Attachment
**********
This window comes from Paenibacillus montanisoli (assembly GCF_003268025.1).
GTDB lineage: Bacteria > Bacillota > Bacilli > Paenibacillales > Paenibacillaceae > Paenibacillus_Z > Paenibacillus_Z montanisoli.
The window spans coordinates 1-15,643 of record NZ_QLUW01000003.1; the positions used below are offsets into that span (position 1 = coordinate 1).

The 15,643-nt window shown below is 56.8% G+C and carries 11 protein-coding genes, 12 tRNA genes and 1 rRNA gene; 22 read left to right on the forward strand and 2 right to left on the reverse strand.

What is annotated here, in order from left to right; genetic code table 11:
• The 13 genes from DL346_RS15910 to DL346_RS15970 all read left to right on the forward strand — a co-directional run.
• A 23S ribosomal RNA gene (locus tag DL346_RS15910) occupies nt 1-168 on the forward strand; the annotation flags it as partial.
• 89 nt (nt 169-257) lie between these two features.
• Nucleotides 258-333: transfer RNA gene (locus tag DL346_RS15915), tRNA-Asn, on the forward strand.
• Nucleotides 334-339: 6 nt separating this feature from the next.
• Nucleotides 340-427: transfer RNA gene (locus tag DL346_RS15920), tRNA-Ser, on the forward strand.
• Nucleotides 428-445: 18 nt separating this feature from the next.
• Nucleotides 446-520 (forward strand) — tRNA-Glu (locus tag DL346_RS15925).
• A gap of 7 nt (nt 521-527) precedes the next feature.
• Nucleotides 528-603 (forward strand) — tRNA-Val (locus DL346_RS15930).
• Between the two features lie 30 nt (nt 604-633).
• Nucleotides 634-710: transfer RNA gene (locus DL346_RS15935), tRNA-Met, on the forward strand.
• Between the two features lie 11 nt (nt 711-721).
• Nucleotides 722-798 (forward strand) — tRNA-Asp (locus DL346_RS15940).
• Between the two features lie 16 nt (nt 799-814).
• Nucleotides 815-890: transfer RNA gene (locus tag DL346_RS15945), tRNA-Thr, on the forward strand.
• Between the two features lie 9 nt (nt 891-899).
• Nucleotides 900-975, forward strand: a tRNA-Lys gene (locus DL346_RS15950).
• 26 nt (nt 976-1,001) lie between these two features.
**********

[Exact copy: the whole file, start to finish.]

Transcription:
This window comes from Paenibacillus montanisoli (assembly GCF_003268025.1).
GTDB lineage: Bacteria > Bacillota > Bacilli > Paenibacillales > Paenibacillaceae > Paenibacillus_Z > Paenibacillus_Z montanisoli.
The window spans coordinates 1-15,643 of record NZ_QLUW01000003.1; the positions used below are offsets into that span (position 1 = coordinate 1).

The 15,643-nt window shown below is 56.8% G+C and carries 11 protein-coding genes, 12 tRNA genes and 1 rRNA gene; 22 read left to right on the forward strand and 2 right to left on the reverse strand.

What is annotated here, in order from left to right; genetic code table 11:
• The 13 genes from DL346_RS15910 to DL346_RS15970 all read left to right on the forward strand — a co-directional run.
• A 23S ribosomal RNA gene (locus tag DL346_RS15910) occupies nt 1-168 on the forward strand; the annotation flags it as partial.
• 89 nt (nt 169-257) lie between these two features.
• Nucleotides 258-333: transfer RNA gene (locus tag DL346_RS15915), tRNA-Asn, on the forward strand.
• Nucleotides 334-339: 6 nt separating this feature from the next.
• Nucleotides 340-427: transfer RNA gene (locus tag DL346_RS15920), tRNA-Ser, on the forward strand.
• Nucleotides 428-445: 18 nt separating this feature from the next.
• Nucleotides 446-520 (forward strand) — tRNA-Glu (locus tag DL346_RS15925).
• A gap of 7 nt (nt 521-527) precedes the next feature.
• Nucleotides 528-603 (forward strand) — tRNA-Val (locus DL346_RS15930).
• Between the two features lie 30 nt (nt 604-633).
• Nucleotides 634-710: transfer RNA gene (locus DL346_RS15935), tRNA-Met, on the forward strand.
• Between the two features lie 11 nt (nt 711-721).
• Nucleotides 722-798 (forward strand) — tRNA-Asp (locus DL346_RS15940).
• Between the two features lie 16 nt (nt 799-814).
• Nucleotides 815-890: transfer RNA gene (locus tag DL346_RS15945), tRNA-Thr, on the forward strand.
• Between the two features lie 9 nt (nt 891-899).
• Nucleotides 900-975, forward strand: a tRNA-Lys gene (locus DL346_RS15950).
• 26 nt (nt 976-1,001) lie between these two features.